- The Washington Times - Thursday, March 20, 2003

The problem with roots music or world music, for that matter is that no one takes it seriously until it appears on the big screen. So when Lila Downs takes the stage at the 75th Academy Awards telecast on Sunday, it will be for her work on the film "Frida," not for all that has gone before.
Still, singing an Oscar-nominated song at the Academy Awards is nothing to be sneezed at.
"It was exciting for me to be part of the soundtrack in the first place," says Miss Downs. Julie Taymor's film biography of the Mexican artist Frida Kahlo has been nominated for five Academy awards, including best musical score and best song, "Burn It Blue."
Regardless of whether the song wins, on Monday Miss Downs will appear at the Kennedy Center for a performance that's somewhat related to the movie: She will be here along with 90-year-old Chavela Vargas, a friend of Miss Kahlo and a renowned singer of rancheras, the country music of Mexico that is steeped in the drama of the lovelorn and punctuated with cries of "ay, ay, ay."
"As a world music singer, it's quite an honor to sing with Chavela Vargas," Miss Downs says.
Miss Downs, with her thick braids and peasant costumes, has been compared to Frida Kahlo herself, though her musical sensibility more closely approaches that of France's Edith Piaf.
But the range of music she sings is far broader. She has tinkered with the indigenous music of her native Mexico, reworked Woody Guthrie, and written some strongly worded lyrics about the hardships faced by those who live on the Mexican border. She has even been known to deliver a musical punch with a strong jazz bent, like her version of the old standard "Smoke Gets in Your Eyes."
Still, it's just as hard to put Miss Downs' music in a nutshell as it is to characterize Miss Downs herself. Rest assured, though, the two are very closely related.
"I love to sing in the different traditions of music I learned in my life," she says.
So when Miss Downs sings, say, Woody Guthrie's "Pastures of Plenty," she combines a little blues, a little hip hop, a little Latin rhythm, and adds her own fierce riff on the subject of roots, "When Did You Come To America,"
It's a subject that comes naturally to Lila (pronounced Leela) Downs, who found herself shuttling and struggling between the world of her mother, a Mixtec Indian, and that of her father, a Scottish American filmmaker from Minnesota.
Growing up, she says, she always felt out of place in both worlds: In Mexico, she was taunted either for having an indigenous mother or a gringo father, or both. In Minnesota, she was singled out for her dark skin and Mexican mother.
Through it all, she listened to all kinds of music; opera and rancheras from her mother, a singer in her own right; folk music and blues from her father.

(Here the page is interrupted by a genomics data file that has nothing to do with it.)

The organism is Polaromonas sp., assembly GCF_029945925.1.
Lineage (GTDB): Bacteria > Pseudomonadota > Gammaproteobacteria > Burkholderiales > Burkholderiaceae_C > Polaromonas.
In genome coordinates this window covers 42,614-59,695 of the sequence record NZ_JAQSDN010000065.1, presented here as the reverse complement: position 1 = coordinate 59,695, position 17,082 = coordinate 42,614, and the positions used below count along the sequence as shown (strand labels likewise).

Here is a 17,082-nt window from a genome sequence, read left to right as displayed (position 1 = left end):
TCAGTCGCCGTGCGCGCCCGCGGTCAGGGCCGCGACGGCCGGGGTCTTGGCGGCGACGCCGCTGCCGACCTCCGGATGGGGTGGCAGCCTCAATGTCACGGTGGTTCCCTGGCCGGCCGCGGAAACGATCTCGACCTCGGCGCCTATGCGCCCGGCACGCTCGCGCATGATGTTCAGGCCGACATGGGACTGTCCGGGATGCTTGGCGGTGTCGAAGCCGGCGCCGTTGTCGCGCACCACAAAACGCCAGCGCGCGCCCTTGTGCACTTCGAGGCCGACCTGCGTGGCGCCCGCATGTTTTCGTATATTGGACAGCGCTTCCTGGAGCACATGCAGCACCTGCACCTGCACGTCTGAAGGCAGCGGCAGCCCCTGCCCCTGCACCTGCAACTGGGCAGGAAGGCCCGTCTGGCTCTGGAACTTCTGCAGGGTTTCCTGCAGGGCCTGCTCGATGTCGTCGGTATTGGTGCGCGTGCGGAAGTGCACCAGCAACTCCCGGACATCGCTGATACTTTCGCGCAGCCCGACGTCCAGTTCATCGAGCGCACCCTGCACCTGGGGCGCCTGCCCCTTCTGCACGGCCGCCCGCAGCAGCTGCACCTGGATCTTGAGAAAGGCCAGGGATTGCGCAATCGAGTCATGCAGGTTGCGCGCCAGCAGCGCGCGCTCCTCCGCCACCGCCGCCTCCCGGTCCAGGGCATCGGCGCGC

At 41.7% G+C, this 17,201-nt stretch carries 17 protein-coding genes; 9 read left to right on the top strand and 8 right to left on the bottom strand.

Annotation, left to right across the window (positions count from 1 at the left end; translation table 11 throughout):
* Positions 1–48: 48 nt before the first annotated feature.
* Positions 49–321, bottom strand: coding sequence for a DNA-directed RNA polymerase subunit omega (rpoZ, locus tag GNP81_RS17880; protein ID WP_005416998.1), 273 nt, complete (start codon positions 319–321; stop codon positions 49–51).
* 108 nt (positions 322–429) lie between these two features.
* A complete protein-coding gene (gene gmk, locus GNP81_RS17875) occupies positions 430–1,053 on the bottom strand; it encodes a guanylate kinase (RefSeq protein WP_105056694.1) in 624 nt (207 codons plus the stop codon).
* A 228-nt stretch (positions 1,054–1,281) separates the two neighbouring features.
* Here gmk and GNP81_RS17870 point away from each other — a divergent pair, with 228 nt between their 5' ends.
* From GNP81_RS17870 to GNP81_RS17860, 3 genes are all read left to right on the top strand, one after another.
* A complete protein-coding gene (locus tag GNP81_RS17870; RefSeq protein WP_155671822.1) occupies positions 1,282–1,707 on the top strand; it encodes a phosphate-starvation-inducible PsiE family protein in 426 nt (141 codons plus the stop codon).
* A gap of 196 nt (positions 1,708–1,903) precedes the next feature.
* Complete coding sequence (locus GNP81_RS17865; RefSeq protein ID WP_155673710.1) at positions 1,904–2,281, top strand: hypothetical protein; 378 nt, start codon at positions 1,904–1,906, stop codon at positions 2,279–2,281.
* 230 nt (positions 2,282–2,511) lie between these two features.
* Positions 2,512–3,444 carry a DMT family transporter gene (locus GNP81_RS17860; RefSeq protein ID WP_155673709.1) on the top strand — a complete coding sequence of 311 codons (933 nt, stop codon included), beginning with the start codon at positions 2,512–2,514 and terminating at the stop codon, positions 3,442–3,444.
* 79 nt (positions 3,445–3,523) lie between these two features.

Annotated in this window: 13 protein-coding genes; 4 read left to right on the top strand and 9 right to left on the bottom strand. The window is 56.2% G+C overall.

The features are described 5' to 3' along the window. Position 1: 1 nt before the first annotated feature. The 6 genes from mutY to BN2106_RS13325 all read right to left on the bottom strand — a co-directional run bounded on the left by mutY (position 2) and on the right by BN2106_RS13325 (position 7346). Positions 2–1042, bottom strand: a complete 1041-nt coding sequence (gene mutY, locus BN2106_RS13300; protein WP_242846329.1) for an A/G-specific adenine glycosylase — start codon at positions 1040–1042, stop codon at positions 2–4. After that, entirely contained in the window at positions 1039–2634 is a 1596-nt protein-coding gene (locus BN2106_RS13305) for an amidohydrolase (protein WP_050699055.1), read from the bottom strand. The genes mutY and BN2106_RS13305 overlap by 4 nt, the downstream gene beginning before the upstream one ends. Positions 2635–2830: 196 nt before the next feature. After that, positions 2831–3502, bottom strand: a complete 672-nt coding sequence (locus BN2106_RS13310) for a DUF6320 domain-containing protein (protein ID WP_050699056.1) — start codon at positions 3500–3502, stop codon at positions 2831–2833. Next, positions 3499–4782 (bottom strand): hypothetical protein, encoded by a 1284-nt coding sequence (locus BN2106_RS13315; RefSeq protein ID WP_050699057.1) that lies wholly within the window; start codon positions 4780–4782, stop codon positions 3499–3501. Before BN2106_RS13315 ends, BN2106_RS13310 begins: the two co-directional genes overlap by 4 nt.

"My mother used to like to listen to 'La Traviata' and 'La Boheme,'" she remembers. "I was so attracted to sounds that you can make as an opera singer. Even when I was very little, I was always trying to imitate them."
After the death of her father when she was just 16, Miss Downs studied opera and anthropology at the University of Minnesota.
But she didn't stay. She had just made the first cut of the Metropolitan Opera Regional Auditions when she dropped out to follow the Grateful Dead and yes, that means a groupie, a full-fledged, pull-out-all-the-stops Dead Head.
"I needed to lay back and enjoy life," she confesses. "The Grateful Dead are good at reminding you of that."
Eventually, she returned and pursued a double major in music and anthropology. She wrote her thesis on the Triqui, an indigenous people from Oaxaca known for their intricate weaving. Today, she writes songs about them.
Along with her husband, tenor saxophonist and onetime professional juggler Paul Cohen, she has set the ancient codices of the Mixtec and Zapotec to music. And she's working on a project about Mexican revolutionary Emiliano Zapata.
What has emerged from all this is a sound that is intense and strongly layered, with a depth of color and range of tone that rivals some of the best singers of any genre. With a range of more than three octaves, it's easy to see why opera came so easy. If you don't speak Spanish, or Nahuatl, or any one of the pre-Columbian languages in which she sings, you may not understand what's happening, but it's crystal clear how things are going.
No wonder that she played a sort of one-woman Greek chorus for "Frida."
In addition to opera, the music of indigenous people and the popular rancheras and cumbias Colombia's traditional music of her childhood, Miss Downs is interested especially in the music of John Coltrane.
"He left us that entrance to this other world," she says. "You can find it in all kinds of music you just need to be looking for it."

Meanwhile, the Scottish roots group Old Blind Dogs performs for the Institute of Musical Traditions series at the Silver Spring Unitarian Church on Sunday. The group has been around for about 10 years, but some recent changes in the lineup have brought a new focus to their sound.
Listen for the blues harmonica between the traditional bagpipe choruses on "The Whistler," for example, or new member Fraser Fitfield's winsome licks on the tenor sax.
With a new album due out this April, OBD should be back to its high energy, highly enjoyable performances. Just remember, this is not your ordinary Scottish folk music.

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